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Condoleezza Rice was the first ever black woman to serve as the national security advisor to the United States and went on to be the first black woman to serve as the US Secretary of State, a position she held from between 2005 and 2009, Growing up in Birmingham Alabama, all through her youth and childhood Condoleezza Rice was faced with racism but she never let this hold her back and spent her entire life being a trailblazer. Not only was Condoleezza Rice the first black woman to hold positions of great importance within the US government, she was also the first black woman to serve as provost of Standford University. Condoleezza Rice served in the government of President George W. Bush but began her political career in the mid 1980’s when she spent some time in Washington DC working as an international affairs fellow attached to the Joint Chiefs of Staff. Her background ...

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William Jefferson Clinton, more commonly known as Bill Clinton was the 42nd President of the United States and is known for being one of the most controversial Presidents of the US. Bill Clinton served as the president of the United States from 1993 until 2001 and is known as much for his relationships while in office as he is for his policies. During his term as president Bill Clinton presided over one of the longest periods of peace and economic expansion in American history, this is of course countered by his notoriety and his finally being impeached while president. Bill Clinton was born in Hope, Arkansas. His father tragically was killed in a car accident before he was born and his mother remarried with Bill taking the last name of Clinton as he has been born William Jefferson Blythe. After graduating from Yale, Clinton then went on to teach law at the University of Arkansas. His ...

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Ronald Regan is one of the best known celebrity politicians in the world and went on to lead America through some truly challenging times. He began his career, not in politics, but instead as a radio announcer in 1932 and went on to become the voice of Major league Baseball before then signing a contract with Warner brothers as an actor. Younger followers of politics may only know Regan for his political career but he made around 50 Hollywood films in his time and was even elected  as the Screen Actors Guild President in 1947 and served until 1952 and again from 1959-60. Ronald Regan hit the international spotlight once again when he was put up as the 1980 Republican nomination for President with George Bush running as his vice president. Regan was up against Jimmy Carter but Regan won the popular vote with 51 percent of the vote and 489 out of 538 ...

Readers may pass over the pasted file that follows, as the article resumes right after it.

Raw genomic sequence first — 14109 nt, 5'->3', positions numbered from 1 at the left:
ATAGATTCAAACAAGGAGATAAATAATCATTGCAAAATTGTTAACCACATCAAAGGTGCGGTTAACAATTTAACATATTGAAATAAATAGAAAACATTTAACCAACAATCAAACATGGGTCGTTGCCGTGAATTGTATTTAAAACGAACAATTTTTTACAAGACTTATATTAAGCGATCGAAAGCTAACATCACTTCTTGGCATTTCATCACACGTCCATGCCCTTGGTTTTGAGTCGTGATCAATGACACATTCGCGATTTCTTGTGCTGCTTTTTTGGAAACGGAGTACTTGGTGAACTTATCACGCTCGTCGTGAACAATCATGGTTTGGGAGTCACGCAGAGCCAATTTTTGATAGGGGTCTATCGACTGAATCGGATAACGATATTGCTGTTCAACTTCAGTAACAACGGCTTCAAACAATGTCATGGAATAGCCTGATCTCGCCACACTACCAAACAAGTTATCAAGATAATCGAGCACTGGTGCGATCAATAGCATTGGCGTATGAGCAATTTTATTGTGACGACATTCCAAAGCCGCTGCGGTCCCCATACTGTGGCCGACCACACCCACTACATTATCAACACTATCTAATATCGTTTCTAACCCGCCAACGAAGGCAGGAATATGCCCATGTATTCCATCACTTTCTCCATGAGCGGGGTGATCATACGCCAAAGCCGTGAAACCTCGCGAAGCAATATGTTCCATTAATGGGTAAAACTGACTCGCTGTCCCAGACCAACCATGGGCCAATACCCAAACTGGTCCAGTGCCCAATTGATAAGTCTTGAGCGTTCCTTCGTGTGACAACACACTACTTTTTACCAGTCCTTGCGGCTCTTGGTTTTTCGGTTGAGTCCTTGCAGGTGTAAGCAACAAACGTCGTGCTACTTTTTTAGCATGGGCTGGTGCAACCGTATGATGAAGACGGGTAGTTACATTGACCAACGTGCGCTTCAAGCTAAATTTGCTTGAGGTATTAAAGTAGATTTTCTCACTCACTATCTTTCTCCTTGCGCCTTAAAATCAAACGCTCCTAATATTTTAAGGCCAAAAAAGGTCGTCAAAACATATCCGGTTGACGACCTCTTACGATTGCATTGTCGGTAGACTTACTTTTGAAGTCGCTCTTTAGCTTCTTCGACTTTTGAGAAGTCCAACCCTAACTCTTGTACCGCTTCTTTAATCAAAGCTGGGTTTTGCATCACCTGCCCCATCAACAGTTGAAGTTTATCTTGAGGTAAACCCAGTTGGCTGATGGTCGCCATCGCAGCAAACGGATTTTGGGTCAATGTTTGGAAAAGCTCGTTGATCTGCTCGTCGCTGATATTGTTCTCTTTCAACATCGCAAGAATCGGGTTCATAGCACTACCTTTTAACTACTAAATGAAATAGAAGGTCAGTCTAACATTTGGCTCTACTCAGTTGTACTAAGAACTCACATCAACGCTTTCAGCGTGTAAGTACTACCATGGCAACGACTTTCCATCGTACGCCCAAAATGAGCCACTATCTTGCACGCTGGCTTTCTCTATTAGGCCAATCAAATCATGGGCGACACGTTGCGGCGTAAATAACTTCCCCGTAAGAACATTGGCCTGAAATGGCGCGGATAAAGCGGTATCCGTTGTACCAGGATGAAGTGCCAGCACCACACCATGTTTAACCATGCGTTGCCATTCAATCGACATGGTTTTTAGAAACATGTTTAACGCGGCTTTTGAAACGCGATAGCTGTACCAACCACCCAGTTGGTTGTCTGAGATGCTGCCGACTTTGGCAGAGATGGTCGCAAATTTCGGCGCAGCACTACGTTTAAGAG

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Situated in the north-western corner of Georgia with the Black Sea to the south-west and the Caucasus mountains and Russia to the north-east, Abkhazia has always been an autonomous republic, even under the rule of Josef Stalin in 1921. Its geographical proximity to Georgia meant that it was always always at odds with the Georgian side, compounded their their use of old slavic languages. While the Abkhaz consider their independence to be a result of a war of liberation from Georgia, the Georgians believe that historically Abkhazia has always been part of Georgia.(Georgians form the single largest ethnic group in pre-war Abkhazia, with a 45.7% plurality as of 1989 before the ethnic cleansing in 1994.) As the Soviet Union began to disintegrate towards the end of the 1980s, ethnic tensions grew between the Abkhaz and Georgians over Georgia's moves towards independence. This led to the 1992–1993 War in Abkhazia that resulted ...